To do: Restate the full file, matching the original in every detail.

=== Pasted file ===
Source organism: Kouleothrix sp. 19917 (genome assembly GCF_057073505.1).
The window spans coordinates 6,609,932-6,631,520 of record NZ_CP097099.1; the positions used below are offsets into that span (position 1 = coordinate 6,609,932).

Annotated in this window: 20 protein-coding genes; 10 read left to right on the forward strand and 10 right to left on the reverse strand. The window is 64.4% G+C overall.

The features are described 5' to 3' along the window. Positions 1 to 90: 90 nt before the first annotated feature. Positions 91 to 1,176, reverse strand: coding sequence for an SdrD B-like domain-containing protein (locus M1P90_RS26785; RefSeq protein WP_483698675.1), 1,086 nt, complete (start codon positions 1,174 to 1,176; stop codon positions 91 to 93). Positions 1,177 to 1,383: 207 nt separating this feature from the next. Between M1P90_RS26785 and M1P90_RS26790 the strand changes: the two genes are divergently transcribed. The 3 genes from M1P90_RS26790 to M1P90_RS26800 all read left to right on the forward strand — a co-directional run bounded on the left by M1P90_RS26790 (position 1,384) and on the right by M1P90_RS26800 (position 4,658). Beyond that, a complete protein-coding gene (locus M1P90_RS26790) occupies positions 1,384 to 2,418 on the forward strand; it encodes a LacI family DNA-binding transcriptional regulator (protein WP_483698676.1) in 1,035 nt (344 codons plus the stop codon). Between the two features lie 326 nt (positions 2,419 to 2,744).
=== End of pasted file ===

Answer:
Source organism: Kouleothrix sp. 19917 (genome assembly GCF_057073505.1).
The window spans coordinates 6,609,932-6,631,520 of record NZ_CP097099.1; the positions used below are offsets into that span (position 1 = coordinate 6,609,932).

Annotated in this window: 20 protein-coding genes; 10 read left to right on the forward strand and 10 right to left on the reverse strand. The window is 64.4% G+C overall.

The features are described 5' to 3' along the window. Positions 1 to 90: 90 nt before the first annotated feature. Positions 91 to 1,176, reverse strand: coding sequence for an SdrD B-like domain-containing protein (locus M1P90_RS26785; RefSeq protein WP_483698675.1), 1,086 nt, complete (start codon positions 1,174 to 1,176; stop codon positions 91 to 93). Positions 1,177 to 1,383: 207 nt separating this feature from the next. Between M1P90_RS26785 and M1P90_RS26790 the strand changes: the two genes are divergently transcribed. The 3 genes from M1P90_RS26790 to M1P90_RS26800 all read left to right on the forward strand — a co-directional run bounded on the left by M1P90_RS26790 (position 1,384) and on the right by M1P90_RS26800 (position 4,658). Beyond that, a complete protein-coding gene (locus M1P90_RS26790) occupies positions 1,384 to 2,418 on the forward strand; it encodes a LacI family DNA-binding transcriptional regulator (protein WP_483698676.1) in 1,035 nt (344 codons plus the stop codon). Between the two features lie 326 nt (positions 2,419 to 2,744).